Leaders often get to skip ‘good process’ and simply act on their whims. Take the boss at my colleague’s former workplace. He inherited a team and fired the unit head who had the best profit-and-loss performance – and the best reputation as a people manager. Asked how he came to that decision, the boss said he owed no one an explanation.
Ross Johnson, when he was CEO of RJR Nabisco, arrived at meetings late, as did Henry Kissinger in the Nixon White House. And then there was the longtime power broker New York Parks Commissioner Robert Moses, about whom Robert Caro wrote a Pulitzer Prize-winning book. When Moses was told that a proposal of his was illegal, he laughed and said, “Nothing I have ever done has been tinged with legality.”
Many of us have worked with people who act as though rules are for little people and don’t apply to them. My colleague Bob Sutton made a small fortune on a book in which he called such self-centred leaders worse than jerks and encouraged organisations not to tolerate them.
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Over the course of millennia, a heuristic association has developed between eschewing behavioral norms and possessing power: we observe that powerful people are able to ignore what’s expected and to do what they please. So conversely, when someone successfully flouts social convention, we assume that he must have the power to do so. Of course, with power, perception is reality. The effect – and this is borne out by research – is that flouting rules and violating norms actually creates power, as long as the culprit gets away with the behavior.
And what of the people who are subjected to the whims of bosses behaving in unpredictable ways? They pay a huge price. As the social psychology literature on learnt helplessness makes clear, our ability to navigate our world with confidence depends on reasonably predictable relationships between actions and their consequences.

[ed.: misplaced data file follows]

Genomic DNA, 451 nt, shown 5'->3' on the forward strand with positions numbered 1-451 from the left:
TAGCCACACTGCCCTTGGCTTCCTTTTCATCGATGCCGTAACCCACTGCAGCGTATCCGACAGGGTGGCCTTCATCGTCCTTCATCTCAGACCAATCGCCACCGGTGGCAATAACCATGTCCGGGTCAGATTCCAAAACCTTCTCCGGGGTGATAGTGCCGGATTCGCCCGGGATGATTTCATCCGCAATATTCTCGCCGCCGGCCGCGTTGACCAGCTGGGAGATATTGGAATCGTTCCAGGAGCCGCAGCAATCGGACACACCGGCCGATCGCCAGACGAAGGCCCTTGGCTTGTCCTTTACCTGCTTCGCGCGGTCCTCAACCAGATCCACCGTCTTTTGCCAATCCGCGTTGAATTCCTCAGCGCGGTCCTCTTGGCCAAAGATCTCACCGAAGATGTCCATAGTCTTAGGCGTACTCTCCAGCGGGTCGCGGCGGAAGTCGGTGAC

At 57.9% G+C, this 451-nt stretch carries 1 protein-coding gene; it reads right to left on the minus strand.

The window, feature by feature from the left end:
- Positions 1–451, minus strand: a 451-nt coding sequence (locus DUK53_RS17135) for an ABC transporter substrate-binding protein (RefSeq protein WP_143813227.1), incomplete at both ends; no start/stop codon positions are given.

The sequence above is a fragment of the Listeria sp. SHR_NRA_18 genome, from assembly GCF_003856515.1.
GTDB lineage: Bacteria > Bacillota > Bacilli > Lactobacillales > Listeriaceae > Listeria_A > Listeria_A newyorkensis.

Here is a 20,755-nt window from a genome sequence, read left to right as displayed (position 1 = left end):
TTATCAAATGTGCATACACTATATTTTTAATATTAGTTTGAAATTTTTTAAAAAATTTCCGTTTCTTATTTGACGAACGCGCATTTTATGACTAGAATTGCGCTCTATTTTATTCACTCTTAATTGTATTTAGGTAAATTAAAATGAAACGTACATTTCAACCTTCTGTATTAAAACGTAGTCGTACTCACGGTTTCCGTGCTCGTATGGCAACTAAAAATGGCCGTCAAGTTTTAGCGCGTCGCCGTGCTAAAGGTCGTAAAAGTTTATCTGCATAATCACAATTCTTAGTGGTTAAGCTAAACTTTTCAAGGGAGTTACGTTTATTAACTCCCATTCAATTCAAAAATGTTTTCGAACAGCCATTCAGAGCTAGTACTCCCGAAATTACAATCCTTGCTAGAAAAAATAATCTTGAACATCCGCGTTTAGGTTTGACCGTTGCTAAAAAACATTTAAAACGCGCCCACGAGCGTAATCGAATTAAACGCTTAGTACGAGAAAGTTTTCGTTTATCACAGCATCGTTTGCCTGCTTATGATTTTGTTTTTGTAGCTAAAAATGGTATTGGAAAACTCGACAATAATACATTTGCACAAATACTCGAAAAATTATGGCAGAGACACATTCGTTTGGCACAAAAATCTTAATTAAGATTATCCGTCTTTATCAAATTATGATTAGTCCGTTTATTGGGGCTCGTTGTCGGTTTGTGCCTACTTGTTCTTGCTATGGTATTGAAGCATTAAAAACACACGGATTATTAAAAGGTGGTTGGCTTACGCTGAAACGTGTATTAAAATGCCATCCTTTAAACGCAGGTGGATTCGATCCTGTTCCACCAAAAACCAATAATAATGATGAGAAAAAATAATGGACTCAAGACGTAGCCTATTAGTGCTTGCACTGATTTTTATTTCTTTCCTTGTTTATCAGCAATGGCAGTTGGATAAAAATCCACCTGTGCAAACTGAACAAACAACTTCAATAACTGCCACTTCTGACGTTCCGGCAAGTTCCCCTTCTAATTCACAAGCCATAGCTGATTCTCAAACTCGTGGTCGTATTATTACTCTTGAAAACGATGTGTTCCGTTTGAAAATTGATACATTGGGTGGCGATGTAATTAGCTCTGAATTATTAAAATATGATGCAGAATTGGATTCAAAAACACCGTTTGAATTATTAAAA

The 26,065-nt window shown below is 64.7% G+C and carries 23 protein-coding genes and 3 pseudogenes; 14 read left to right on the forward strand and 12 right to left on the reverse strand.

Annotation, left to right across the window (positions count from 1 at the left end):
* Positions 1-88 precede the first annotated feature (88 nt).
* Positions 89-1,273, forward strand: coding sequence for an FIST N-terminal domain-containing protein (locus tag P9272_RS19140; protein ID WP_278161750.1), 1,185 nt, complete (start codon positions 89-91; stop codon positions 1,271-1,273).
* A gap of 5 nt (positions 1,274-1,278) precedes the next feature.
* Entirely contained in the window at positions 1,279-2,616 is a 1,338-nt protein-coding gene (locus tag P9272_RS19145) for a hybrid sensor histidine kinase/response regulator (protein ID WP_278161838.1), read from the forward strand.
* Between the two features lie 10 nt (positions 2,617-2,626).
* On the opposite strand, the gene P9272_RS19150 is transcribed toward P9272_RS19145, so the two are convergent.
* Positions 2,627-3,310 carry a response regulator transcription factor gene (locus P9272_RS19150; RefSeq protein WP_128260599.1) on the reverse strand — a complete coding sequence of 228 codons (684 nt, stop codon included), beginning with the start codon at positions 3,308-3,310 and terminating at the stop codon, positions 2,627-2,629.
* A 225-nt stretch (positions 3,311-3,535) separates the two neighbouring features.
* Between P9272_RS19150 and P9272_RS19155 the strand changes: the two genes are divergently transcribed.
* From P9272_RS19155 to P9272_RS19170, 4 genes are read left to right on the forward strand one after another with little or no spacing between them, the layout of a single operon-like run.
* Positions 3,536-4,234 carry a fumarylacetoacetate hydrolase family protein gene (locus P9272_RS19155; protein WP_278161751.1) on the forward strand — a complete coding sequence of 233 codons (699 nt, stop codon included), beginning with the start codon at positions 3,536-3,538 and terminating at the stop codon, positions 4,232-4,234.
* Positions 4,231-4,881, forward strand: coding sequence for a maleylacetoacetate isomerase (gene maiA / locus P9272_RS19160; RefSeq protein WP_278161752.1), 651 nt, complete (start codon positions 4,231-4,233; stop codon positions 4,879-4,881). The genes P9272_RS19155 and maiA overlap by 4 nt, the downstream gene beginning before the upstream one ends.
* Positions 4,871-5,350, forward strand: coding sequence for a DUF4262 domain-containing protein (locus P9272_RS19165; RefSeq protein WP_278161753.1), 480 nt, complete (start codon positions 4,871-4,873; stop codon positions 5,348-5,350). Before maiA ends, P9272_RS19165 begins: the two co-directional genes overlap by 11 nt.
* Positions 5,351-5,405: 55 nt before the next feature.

When people (or, for that matter, dogs, rats and even fish) encounter an environment filled with random, bewildering punishments and uncertain, inconsistent rewards, three things occur. First, motivation declines. If you can’t possibly affect outcomes, why try? Second, learning suffers from the lack of consistent feedback. Could you learn to drive a car if from moment to moment the pedals switched from brake to accelerator and back again? The task would be impossible. And third, stress skyrockets. In fact, one’s perceived level of job control, according to research by British epidemiologist Michael Marmot, is an important predictor of longevity and health.
Companies face a real paradox, then: behaving capriciously signals, and might even create, the power that leaders crave – and that they often need to effect valuable change. But it also takes its toll on employees and potentially undermines organisational performance.
Trade-offs between individual and collective wellbeing are well recognised in sociobiology. Evolutionary theorists have long noted that what’s good for the survival and success of the individual is not necessarily what’s good for the group. The surprise is how little the management and leadership literature focuses on this tension in organisational life. We ought to acknowledge and explore the dilemmas it creates, not pretend they don’t exist.
Jeffrey Pfeffer is the Thomas D. Dee II Professor of Organizational Behavior at the Stanford Graduate School of Business. His most recent book is Power: Why Some People Have It and Others Don’t.